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‘Hotel Texas’ Reconnects Artist, 50-Year-Old Work

Small Bound Goat, by Jack Zajac. Photo: Amon Carter Museum of American Art

Small Bound Goat, by Jack Zajac. Photo: Amon Carter Museum of American Art

When President Kennedy and the First Lady spent the night of Nov. 21, 1963, in Fort Worth, they were surrounded by art on loan from the city’s prominent collectors. Those pieces have been reassembled in the exhibition “Hotel Texas” at the Dallas Museum of Art. And one of the artists whose work was in the room only just heard about its inclusion.

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In the early 1960s, American sculptor Jack Zajac was living and working in Rome. It’s where he made a small, bronze sculpture of a sacrificial goat.

“I made it in … it says ’62, it could’ve been ’59,” he said while looking the piece over. “So it’s over a half a century.”

Last week, Zajac found himself face-to-face with the sculpture for the first time in more than 50 years. The 83-year-old attended a preview of the “Hotel Texas” exhibition at the Dallas Museum of Art. In fact, Zajac only found out two months ago that his sculpture had been in Kennedy’s hotel room on the last night of the president’s life. That’s when the DMA called to invite him to come to the show.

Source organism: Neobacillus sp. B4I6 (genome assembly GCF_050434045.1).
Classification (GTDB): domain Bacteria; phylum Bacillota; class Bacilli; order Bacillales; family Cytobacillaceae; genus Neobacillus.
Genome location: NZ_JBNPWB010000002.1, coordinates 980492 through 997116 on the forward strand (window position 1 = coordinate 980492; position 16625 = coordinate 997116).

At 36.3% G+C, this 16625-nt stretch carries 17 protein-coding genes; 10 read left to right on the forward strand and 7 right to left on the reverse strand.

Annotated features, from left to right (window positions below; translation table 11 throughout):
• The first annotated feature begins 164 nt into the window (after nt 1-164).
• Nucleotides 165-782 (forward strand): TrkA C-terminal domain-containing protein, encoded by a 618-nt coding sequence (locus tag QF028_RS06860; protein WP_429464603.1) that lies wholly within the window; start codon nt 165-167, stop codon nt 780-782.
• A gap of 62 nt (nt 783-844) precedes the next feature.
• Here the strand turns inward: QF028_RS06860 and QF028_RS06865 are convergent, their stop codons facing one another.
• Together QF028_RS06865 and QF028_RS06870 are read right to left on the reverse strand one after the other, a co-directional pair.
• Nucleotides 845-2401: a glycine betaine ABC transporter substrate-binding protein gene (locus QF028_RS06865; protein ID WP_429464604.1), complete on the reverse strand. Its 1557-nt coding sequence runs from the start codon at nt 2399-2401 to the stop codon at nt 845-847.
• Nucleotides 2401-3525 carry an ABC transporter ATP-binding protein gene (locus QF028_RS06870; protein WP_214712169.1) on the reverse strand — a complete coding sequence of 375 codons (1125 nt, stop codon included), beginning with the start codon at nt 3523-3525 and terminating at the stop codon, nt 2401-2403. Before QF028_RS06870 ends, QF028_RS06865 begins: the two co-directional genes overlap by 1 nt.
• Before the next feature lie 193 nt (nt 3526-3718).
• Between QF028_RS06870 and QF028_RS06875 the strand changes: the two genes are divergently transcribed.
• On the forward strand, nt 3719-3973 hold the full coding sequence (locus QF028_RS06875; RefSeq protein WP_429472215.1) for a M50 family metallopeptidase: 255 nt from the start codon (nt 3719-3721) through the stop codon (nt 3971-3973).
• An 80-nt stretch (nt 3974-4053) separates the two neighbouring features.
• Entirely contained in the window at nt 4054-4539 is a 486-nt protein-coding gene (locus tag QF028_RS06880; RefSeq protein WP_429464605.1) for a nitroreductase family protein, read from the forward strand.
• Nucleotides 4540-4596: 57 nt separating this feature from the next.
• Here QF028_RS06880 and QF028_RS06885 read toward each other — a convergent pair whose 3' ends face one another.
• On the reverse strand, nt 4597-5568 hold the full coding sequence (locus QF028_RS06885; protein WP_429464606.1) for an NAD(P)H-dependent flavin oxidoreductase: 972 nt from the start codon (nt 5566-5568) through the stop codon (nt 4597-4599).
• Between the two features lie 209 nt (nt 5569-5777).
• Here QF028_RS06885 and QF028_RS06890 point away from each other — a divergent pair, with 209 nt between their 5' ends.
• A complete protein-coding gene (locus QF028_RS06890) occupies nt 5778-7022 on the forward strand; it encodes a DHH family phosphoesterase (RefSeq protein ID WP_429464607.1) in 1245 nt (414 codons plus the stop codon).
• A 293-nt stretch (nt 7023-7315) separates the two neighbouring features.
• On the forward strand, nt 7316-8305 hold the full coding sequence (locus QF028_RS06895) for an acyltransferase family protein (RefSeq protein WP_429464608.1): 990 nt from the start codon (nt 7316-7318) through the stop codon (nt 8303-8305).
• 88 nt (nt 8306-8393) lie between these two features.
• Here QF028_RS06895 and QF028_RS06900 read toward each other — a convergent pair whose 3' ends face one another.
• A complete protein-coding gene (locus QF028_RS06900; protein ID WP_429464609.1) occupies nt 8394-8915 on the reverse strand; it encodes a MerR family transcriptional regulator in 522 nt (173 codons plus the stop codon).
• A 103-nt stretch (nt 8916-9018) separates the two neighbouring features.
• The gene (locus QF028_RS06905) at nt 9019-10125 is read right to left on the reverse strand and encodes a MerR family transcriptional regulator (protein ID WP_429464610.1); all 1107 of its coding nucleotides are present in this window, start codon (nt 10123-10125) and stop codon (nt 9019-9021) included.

So how does the piece – called Small Bound Goat – hold up?

“It’s OK!” Zajac says. “There could be times where you’d like to pocket it and put it back in the crucible – and I’ve done that. But, no, this is OK. And the relief! It’s not pride or pleasure – it’s a relief that it isn’t some jalopy.”

The Fort Worth collectors gathered the best artwork they could get their hands on for the president’s hotel room. Also included were works by Picasso, Van Gogh and Henry Moore. All this for a show that was for one night for two people.

Ruth Carter Stevenson, the founder of the Amon Carter Museum of American Art, was one of the collectors who contributed. She owned Zajac’s piece, and including it in the room made a statement.

“Having known Ruth Carter Stevenson – Ruth Carter Johnson at the time … It didn’t matter to her that works of art would be easy as long as the quality was high,” Amon Carter director Andrew Walker says. “There’s always an assumption – whether it’s Boston or Philadelphia or New York – that there’s a level of cultural maturity. I think what the leaders in Fort Worth were saying is, ‘It’s here, too.’”

And soon, these symbols of cultural maturity will return to the city. “Hotel Texas” will be on display at the DMA through Sept. 15. Then it heads to Fort Worth for a run at the Amon Carter. The exhibition also has an accompanying book. The art outfront is from the cover.